So Trudeau’s victory is legitimate and impressive. It sets a distinct course for the country on things that matter. Why, then, do so many people feel the country isn’t any better off for having dragged itself through this campaign? Perhaps because the problems Canada faces demand realism and hard choices, and the dynamics of a modern campaign reward denial and emojis.

Double vaxxed or bust?: Bloc leader Yves-François Blanchet stood at a podium Wednesday and demanded a swift return of Parliament, less than a day after PMJT suggested it’ll happen at some vague juncture “before the end of fall.” Blanchet said as long as MPs are double-vaxxed, Zoom-based parliamentary sessions should go the way of the dodo. Unvaccinated Conservative MPs, if they exist (Erin O’Toole hasn’t said), should “stay home,” he said:

“Parliament should not come back under any kind of hybrid formation now we know that we can go on with the way this building is supposed to work, and we should not refrain from doing so because a few persons don’t believe that the vaccine works. This belongs to another century.”

Meanwhile in Ontario, some businesses are defying vaccine passport rules to welcome “all.” And meanwhile on the Internet, YouTube announced it is banning all vax misinformation from its platform—not just about COVID-19 jabs, but about other shots like the measles, mumps and rubella vaccine.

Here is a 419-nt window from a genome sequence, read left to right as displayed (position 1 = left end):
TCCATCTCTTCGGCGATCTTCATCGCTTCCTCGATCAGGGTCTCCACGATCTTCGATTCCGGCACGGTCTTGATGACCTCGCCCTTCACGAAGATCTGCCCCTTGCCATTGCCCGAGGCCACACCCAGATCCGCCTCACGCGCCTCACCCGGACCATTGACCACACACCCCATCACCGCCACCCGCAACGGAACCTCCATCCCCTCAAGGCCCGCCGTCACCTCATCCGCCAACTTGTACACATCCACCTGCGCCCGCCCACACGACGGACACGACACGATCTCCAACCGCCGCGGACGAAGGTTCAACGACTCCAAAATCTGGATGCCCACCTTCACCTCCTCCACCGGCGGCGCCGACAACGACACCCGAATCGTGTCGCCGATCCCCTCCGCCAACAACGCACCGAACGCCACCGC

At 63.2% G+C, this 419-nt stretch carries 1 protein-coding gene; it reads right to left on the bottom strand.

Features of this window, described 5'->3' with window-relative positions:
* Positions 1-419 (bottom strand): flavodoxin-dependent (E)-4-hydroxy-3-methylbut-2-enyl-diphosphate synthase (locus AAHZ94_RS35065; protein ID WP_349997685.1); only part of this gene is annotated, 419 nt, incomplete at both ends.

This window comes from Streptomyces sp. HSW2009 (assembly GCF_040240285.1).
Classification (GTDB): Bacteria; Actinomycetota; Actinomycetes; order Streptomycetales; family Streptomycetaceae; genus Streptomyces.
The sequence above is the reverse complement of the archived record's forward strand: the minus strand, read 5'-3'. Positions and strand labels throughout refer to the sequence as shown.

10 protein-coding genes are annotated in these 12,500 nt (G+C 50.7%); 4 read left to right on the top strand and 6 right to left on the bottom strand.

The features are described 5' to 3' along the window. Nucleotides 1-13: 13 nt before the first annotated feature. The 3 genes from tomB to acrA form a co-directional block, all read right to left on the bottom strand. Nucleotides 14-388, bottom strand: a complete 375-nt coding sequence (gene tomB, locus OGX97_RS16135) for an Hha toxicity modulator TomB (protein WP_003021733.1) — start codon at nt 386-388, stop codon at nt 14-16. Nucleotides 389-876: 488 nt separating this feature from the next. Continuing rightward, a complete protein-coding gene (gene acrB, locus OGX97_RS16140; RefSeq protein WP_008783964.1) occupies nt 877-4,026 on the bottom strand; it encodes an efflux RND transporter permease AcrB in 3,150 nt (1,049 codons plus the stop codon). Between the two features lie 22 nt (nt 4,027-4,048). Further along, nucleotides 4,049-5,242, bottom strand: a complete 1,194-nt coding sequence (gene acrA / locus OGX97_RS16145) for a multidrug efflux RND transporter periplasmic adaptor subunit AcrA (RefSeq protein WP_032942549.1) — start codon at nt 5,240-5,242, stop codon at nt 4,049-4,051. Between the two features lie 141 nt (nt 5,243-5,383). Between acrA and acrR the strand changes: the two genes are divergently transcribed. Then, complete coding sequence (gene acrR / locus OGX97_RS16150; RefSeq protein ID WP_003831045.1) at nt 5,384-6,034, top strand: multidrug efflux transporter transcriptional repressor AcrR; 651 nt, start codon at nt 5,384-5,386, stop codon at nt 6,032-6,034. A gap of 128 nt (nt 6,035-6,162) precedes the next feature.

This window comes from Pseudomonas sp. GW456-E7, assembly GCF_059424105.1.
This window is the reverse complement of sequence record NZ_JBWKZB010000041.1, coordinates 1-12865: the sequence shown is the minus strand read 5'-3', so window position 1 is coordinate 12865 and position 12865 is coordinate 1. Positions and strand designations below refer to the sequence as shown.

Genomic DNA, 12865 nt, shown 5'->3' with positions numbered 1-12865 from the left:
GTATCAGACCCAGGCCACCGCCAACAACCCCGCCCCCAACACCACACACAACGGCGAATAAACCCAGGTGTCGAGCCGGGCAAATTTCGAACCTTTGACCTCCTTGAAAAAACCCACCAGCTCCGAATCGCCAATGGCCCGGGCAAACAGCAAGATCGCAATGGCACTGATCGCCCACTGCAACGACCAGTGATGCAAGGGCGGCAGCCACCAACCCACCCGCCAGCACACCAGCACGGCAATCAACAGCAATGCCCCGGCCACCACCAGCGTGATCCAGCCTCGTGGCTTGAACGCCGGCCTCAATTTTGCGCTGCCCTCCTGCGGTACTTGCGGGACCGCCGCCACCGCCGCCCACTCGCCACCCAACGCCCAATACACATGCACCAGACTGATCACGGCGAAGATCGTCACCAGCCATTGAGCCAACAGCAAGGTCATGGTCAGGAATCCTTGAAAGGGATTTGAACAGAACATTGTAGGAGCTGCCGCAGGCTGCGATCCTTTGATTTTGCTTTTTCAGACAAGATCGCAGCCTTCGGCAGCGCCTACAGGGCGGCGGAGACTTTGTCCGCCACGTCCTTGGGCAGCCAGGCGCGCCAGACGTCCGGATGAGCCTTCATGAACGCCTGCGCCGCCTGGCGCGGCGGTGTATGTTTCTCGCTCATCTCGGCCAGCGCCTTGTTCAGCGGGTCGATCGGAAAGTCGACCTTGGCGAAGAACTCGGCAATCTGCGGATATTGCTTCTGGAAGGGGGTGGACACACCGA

Crisis mode: The Canadian Medical Association is calling for new lockdowns in Alberta and Saskatchewan, the Canadian Press reports, as each province breaks its previous COVID-19 hospitalization records. This as Alberta Premier Jason Kenney faces question over his refusal to accept help from Newfoundland, and as current MLAs support a “Free Alberta Strategy” that would seek provincial veto power over federal laws. Don Braid, in the Calgary Herald, warns against dismissing the sentiments behind the fringey group:

Many Albertans will like this plan. Federal leaders should not ignore it. They need to offer real solutions for a province that is expected to wind down its major industry. So far, damn all.

Whither a coherent China policy? The commentariat is predictably imagining the scope of what a re-elected Liberal government should do about its relationship with China now that the two Michaels are home (and getting vaxxed). Despite some calls for the feds to “stop pussyfooting around,” Andrew Coyne reminds us in the Globe that Canada’s policy of “strategic pussyfooting” long pre-dated their arrest, and predicts it will continue for the foreseeable future.

Leave aside that China continues to hold more than a hundred Canadians, including Robert Schellenberg, sentenced to death for drug smuggling not long after the two Michaels’ arrest, and Huseyin Celil, the Canadian citizen and ethnic Uyghur who has been sitting in a Chinese jail cell since 2006. If we were unwilling to stand up to China for as long as the two Michaels were imprisoned, why would we be any more willing to do so while the others remain?

The Star’s Heather Scoffield offers an alternate view, foreseeing that most Canadian industries can gradually shift their business interests away from China. Canada finally has “some room to manoeuvre,” she opines, and can withstand more economic pressure from the Chinese government than we think. “As a country, we’re not as dependent as many would have us believe.”

Lastly, #HISLBV: For the uninitiated, that stands for “Harper is still lurking. Be vigilant,” a handy catchphrase tweeted by columnist Michael Harris in the wake of the 2015 election. We learned Wednesday that the former PM was found lurking on—er, heading up—the advisory committee for a Toronto-based company that’s looking to sell surveillance tech to the United Arab Emirates. Yet another trading partner whose human rights record leaves much to be desired.

—Marie-Danielle Smith